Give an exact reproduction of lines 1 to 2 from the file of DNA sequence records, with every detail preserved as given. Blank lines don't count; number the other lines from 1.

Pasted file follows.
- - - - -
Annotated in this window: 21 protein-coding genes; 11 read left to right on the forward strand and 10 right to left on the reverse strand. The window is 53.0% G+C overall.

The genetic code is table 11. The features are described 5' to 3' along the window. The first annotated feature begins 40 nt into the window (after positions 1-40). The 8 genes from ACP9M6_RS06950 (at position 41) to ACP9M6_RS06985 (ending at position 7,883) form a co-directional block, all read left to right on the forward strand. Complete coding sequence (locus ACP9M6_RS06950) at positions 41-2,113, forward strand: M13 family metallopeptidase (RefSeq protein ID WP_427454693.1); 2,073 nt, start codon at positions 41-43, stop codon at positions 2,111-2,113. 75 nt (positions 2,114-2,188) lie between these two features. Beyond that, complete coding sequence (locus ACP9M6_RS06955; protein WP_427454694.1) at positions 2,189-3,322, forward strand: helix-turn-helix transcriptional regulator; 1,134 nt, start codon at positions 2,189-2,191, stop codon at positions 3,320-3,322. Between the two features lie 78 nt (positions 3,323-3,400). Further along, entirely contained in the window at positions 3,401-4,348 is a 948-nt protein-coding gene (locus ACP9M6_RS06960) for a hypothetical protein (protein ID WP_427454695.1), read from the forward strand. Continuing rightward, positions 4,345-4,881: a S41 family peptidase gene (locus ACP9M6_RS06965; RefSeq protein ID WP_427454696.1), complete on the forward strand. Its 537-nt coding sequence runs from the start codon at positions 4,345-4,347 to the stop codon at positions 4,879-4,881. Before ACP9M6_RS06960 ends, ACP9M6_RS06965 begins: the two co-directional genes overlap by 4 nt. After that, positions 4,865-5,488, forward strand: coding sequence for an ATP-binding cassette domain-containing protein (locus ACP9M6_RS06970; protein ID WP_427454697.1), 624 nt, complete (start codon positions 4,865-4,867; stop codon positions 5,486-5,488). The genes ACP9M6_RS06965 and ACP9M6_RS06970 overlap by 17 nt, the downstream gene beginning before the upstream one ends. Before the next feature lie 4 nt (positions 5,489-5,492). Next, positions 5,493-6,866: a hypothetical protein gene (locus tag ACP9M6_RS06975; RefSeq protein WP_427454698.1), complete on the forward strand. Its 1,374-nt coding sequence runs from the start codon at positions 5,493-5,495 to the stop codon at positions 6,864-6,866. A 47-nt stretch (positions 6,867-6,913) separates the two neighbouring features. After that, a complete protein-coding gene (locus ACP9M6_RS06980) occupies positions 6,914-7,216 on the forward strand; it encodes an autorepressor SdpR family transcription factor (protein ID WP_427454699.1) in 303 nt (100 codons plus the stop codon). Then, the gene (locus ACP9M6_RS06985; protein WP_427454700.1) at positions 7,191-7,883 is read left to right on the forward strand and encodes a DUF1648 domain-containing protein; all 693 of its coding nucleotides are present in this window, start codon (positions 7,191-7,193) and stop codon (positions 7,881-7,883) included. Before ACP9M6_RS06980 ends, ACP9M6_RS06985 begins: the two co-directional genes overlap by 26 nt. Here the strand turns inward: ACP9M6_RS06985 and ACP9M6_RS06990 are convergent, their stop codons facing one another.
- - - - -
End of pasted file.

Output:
Annotated in this window: 21 protein-coding genes; 11 read left to right on the forward strand and 10 right to left on the reverse strand. The window is 53.0% G+C overall.

The genetic code is table 11. The features are described 5' to 3' along the window. The first annotated feature begins 40 nt into the window (after positions 1-40). The 8 genes from ACP9M6_RS06950 (at position 41) to ACP9M6_RS06985 (ending at position 7,883) form a co-directional block, all read left to right on the forward strand. Complete coding sequence (locus ACP9M6_RS06950) at positions 41-2,113, forward strand: M13 family metallopeptidase (RefSeq protein ID WP_427454693.1); 2,073 nt, start codon at positions 41-43, stop codon at positions 2,111-2,113. 75 nt (positions 2,114-2,188) lie between these two features. Beyond that, complete coding sequence (locus ACP9M6_RS06955; protein WP_427454694.1) at positions 2,189-3,322, forward strand: helix-turn-helix transcriptional regulator; 1,134 nt, start codon at positions 2,189-2,191, stop codon at positions 3,320-3,322. Between the two features lie 78 nt (positions 3,323-3,400). Further along, entirely contained in the window at positions 3,401-4,348 is a 948-nt protein-coding gene (locus ACP9M6_RS06960) for a hypothetical protein (protein ID WP_427454695.1), read from the forward strand. Continuing rightward, positions 4,345-4,881: a S41 family peptidase gene (locus ACP9M6_RS06965; RefSeq protein ID WP_427454696.1), complete on the forward strand. Its 537-nt coding sequence runs from the start codon at positions 4,345-4,347 to the stop codon at positions 4,879-4,881. Before ACP9M6_RS06960 ends, ACP9M6_RS06965 begins: the two co-directional genes overlap by 4 nt. After that, positions 4,865-5,488, forward strand: coding sequence for an ATP-binding cassette domain-containing protein (locus ACP9M6_RS06970; protein ID WP_427454697.1), 624 nt, complete (start codon positions 4,865-4,867; stop codon positions 5,486-5,488). The genes ACP9M6_RS06965 and ACP9M6_RS06970 overlap by 17 nt, the downstream gene beginning before the upstream one ends. Before the next feature lie 4 nt (positions 5,489-5,492). Next, positions 5,493-6,866: a hypothetical protein gene (locus tag ACP9M6_RS06975; RefSeq protein WP_427454698.1), complete on the forward strand. Its 1,374-nt coding sequence runs from the start codon at positions 5,493-5,495 to the stop codon at positions 6,864-6,866. A 47-nt stretch (positions 6,867-6,913) separates the two neighbouring features. After that, a complete protein-coding gene (locus ACP9M6_RS06980) occupies positions 6,914-7,216 on the forward strand; it encodes an autorepressor SdpR family transcription factor (protein ID WP_427454699.1) in 303 nt (100 codons plus the stop codon). Then, the gene (locus ACP9M6_RS06985; protein WP_427454700.1) at positions 7,191-7,883 is read left to right on the forward strand and encodes a DUF1648 domain-containing protein; all 693 of its coding nucleotides are present in this window, start codon (positions 7,191-7,193) and stop codon (positions 7,881-7,883) included. Before ACP9M6_RS06980 ends, ACP9M6_RS06985 begins: the two co-directional genes overlap by 26 nt. Here the strand turns inward: ACP9M6_RS06985 and ACP9M6_RS06990 are convergent, their stop codons facing one another.